If it feels like you are seeing CBD everywhere, it is because you are. From cookies and desserts to lattes and cocktails, and anything in between, incorporating CBD into menus is a hot new thing. With CBD at the intersection of three rapidly growing consumer trends — the anxiety economy, the cannabis industry, and the healthy living revolution — the popularity of this trend comes as no surprise. However, questions remain about the legality of the use of CBD in food and drinks. Regulations are hazy at best, leaving restauranteurs and business owners wary of serving CBD infused drinks and dishes.
What is CBD?
Cannabidiol, better known as CBD, is a non-psychoactive, naturally occurring compound that can be found in both the marijuana and hemp plants. The cannabis compound found in CBD is a close relative to THC, its psychoactive counterpart that is not yet legal for recreational use across the United States.
Touted as CBD a remedy for pain, anxiety, depression, acne, insomnia, and more, CBD has taken the country, particularly the food industry, by storm. That said, CBD is not federally approved meaning that the safety and quality of the product are not verified
Is CBD Legal?
While CBD can be found in both marijuana and hemp, it is most often derived from the latter. Under federal law, hemp is legal and no longer a controlled substance thanks to the 2018 Farm Bill. This technically makes CBD legal, however, it is not legal to sell in food products, unless stated otherwise by your local or state legislation. Likewise, it is not legal to sell as a supplement with unsubstantiated claims such as pain relief.
On whether or not CBD is legal to sell, the administration says:
“It depends, among other things, on the intended use of the product and how it is labeled and marketed. Even if a CBD product meets the definition of “hemp” under the 2018 Farm Bill, it still must comply with all other applicable laws, including the FD&C Act.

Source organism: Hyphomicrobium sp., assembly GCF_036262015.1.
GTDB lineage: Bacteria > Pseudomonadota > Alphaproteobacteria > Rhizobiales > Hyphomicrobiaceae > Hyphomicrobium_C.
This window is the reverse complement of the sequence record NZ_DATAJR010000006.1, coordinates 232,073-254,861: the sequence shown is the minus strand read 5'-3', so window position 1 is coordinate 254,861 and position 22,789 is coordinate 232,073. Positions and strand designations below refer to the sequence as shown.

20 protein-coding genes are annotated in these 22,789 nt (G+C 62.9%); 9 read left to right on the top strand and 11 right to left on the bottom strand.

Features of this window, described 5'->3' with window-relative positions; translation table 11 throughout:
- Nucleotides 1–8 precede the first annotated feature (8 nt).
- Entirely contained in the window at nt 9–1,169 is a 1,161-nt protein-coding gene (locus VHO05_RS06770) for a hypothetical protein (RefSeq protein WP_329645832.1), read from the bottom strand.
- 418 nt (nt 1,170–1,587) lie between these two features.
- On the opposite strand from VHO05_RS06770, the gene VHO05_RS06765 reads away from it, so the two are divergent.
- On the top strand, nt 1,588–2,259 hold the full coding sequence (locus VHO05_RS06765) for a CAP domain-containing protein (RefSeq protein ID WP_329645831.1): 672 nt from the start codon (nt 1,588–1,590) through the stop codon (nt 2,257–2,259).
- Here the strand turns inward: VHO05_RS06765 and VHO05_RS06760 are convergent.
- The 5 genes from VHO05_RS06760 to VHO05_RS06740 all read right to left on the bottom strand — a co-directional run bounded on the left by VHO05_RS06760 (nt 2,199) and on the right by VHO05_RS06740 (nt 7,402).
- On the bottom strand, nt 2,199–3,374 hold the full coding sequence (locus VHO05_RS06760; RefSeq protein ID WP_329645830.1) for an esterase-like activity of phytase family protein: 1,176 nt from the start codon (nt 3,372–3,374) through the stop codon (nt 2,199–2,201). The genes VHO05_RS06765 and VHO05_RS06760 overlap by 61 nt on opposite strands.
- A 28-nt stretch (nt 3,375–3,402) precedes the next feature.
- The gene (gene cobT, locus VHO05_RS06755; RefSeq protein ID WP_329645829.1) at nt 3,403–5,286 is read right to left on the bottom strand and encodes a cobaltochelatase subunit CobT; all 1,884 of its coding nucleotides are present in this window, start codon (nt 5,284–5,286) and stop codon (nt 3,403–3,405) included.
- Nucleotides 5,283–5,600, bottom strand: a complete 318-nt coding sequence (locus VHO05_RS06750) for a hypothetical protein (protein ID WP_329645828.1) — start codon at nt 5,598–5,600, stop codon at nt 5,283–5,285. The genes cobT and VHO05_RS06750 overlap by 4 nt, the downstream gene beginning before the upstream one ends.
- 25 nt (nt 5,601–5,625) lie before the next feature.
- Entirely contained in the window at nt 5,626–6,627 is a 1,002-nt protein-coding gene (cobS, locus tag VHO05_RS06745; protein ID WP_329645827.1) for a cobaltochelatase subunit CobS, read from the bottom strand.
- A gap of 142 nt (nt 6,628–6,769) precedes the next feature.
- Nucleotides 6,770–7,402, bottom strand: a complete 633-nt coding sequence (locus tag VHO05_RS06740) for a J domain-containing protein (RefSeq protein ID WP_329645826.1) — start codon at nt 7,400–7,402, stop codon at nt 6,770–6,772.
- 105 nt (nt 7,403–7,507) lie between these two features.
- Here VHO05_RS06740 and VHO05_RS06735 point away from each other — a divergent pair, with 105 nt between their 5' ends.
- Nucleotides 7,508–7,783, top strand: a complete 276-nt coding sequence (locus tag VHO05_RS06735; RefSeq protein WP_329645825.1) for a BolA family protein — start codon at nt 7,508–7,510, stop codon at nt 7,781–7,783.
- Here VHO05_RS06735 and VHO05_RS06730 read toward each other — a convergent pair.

We are aware that state and local authorities are fielding numerous questions about the legality of CBD. There is ongoing communication with state and local officials to answer questions about requirements under the FD&C Act, to better understand the landscape at the state level, and to otherwise engage with state/local regulatory partners.”
State and Local CBD Laws and Regulations
States and local authorities ultimately have the say in whether or not CBD can be included in their menus. Each state and municipality have their own stance on how this substance can be used and sold, but across the country there are some underlying trends.
California and Massachusetts have both deemed it illegal to add CBD to food products but are working to make it legal to sell CBD infused foods and beverages. Missouri faced a similar problem, ultimately clearing the way for CBD in alcoholic drinks but leaving the question of CBD in non-alcoholic beverages and foods open. And the confusion does not stop on the state level.
Despite push back from city council members, New York City banned CBD in foods and beverages in 2019. Fines are enforced for those who do not comply, inspectors are permitted to embargo any CBD products found on a restaurant’s premises, and an establishment’s letter grade may be lowered. When the city chose to issue a policy, they shifted CBD out of a legal gray area.
To decide whether CBD is right for your business, first check on your state’s policies. If they condemn or explicitly allow CBD infused food and drink, then you have your answer. If there is an absence of rules, then it is a little trickier. Restaurants can take the risk and decide to incorporate CBD into their menu, but it is important to stay up to date on laws and regulations to avoid finding themselves in sudden violation of a new rule. In these cases, it is ultimately up to restaurants.